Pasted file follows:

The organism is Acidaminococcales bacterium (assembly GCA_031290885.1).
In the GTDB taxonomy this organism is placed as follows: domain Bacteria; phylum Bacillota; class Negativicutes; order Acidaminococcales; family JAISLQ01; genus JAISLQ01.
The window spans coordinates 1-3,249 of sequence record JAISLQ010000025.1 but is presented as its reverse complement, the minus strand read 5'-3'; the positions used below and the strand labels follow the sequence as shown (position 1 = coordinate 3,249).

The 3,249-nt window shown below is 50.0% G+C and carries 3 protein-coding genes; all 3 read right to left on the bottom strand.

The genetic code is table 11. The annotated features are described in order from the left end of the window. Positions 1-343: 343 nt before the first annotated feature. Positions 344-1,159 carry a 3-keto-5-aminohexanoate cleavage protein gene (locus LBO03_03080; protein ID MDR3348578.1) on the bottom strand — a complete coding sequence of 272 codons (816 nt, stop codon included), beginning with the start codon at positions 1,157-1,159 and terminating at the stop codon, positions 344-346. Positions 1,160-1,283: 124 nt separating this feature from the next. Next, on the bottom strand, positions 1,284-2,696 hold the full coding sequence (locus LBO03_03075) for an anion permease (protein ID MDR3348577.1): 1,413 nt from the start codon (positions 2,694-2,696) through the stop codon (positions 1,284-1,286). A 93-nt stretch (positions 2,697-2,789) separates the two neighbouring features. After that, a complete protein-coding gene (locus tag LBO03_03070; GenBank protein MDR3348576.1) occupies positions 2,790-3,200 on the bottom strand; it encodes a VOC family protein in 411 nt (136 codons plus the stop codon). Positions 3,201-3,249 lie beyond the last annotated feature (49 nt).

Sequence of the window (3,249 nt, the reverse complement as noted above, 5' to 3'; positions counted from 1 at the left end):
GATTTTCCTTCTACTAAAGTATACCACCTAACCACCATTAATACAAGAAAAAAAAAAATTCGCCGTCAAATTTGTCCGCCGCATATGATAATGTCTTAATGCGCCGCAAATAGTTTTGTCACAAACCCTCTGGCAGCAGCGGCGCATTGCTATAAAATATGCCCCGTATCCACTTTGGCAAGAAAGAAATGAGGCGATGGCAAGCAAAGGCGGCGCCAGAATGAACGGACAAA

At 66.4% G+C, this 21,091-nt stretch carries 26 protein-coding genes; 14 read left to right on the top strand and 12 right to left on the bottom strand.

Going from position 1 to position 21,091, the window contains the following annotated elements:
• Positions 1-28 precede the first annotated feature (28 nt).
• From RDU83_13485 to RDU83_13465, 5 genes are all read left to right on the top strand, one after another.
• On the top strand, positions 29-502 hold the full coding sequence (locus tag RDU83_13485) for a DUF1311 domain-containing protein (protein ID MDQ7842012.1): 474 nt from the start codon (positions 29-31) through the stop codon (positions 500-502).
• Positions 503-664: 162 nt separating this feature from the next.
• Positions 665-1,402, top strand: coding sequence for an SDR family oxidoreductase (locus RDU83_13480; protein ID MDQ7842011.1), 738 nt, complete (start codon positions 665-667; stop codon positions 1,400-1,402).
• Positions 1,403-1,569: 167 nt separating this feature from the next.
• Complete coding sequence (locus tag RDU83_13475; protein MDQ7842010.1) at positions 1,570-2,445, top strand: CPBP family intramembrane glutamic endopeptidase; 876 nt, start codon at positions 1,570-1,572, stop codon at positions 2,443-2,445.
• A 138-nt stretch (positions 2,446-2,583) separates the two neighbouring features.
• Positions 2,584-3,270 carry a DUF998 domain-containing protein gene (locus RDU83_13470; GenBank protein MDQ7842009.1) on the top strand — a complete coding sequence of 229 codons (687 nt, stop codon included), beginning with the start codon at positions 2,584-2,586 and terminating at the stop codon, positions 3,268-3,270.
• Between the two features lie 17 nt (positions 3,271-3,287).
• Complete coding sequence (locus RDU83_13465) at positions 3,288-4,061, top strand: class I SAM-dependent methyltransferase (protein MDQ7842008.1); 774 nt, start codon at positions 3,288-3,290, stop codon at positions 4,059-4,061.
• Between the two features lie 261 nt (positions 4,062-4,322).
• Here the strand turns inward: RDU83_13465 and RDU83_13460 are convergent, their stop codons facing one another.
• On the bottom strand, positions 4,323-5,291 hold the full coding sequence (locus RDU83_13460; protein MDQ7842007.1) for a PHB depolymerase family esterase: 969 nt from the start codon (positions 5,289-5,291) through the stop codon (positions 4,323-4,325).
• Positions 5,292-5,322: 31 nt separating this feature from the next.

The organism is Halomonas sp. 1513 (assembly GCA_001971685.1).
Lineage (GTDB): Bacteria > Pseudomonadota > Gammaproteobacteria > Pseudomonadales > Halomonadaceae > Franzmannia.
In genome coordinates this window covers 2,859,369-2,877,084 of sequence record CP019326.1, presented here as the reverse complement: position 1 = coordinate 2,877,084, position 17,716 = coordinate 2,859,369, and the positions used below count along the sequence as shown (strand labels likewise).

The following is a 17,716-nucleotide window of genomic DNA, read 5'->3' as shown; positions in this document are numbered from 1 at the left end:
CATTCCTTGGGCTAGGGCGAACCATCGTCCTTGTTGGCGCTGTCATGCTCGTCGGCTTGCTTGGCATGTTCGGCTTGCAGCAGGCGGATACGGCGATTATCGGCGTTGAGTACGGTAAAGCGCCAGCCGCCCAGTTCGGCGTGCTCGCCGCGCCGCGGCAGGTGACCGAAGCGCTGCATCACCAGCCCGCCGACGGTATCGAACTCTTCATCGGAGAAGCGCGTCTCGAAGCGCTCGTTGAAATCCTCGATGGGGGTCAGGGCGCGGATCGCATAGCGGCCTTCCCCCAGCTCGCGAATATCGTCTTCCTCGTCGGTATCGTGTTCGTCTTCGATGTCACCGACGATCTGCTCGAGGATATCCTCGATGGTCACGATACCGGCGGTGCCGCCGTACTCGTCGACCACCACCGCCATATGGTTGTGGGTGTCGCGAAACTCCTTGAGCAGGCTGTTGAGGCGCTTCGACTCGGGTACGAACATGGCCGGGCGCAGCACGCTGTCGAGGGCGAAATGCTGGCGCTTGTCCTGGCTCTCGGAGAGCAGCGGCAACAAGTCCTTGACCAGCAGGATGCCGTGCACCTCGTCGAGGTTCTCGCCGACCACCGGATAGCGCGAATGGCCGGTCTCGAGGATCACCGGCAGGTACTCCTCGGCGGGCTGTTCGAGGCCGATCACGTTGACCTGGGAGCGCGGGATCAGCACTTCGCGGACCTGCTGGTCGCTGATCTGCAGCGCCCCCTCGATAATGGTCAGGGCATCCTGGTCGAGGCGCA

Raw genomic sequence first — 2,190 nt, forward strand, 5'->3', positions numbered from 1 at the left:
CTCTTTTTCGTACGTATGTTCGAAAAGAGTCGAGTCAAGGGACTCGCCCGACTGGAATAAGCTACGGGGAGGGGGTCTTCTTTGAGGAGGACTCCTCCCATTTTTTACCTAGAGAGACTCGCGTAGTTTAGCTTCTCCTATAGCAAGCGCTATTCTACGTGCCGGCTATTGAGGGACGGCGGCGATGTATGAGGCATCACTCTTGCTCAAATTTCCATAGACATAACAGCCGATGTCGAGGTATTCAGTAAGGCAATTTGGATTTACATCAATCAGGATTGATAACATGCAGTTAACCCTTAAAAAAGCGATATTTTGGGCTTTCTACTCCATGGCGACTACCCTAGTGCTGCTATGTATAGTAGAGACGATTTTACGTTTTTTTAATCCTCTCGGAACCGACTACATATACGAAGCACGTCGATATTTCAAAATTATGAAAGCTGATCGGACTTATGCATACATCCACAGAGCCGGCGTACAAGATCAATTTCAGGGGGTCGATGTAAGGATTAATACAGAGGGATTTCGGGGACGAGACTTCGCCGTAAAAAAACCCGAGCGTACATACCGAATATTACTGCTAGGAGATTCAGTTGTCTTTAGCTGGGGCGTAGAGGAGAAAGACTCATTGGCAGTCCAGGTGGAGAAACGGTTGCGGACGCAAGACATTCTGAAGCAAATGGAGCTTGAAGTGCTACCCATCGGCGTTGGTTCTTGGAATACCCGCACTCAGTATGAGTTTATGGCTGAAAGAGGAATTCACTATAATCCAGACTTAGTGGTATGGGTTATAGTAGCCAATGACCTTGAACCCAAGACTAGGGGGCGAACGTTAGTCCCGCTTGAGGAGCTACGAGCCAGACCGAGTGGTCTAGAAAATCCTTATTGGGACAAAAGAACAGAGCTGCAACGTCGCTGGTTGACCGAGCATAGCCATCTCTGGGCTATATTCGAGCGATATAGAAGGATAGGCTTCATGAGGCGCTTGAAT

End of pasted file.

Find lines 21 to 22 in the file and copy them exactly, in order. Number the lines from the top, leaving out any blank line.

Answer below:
• Between the two features lie 261 nt (positions 4,062-4,322).
• Here the strand turns inward: RDU83_13465 and RDU83_13460 are convergent, their stop codons facing one another.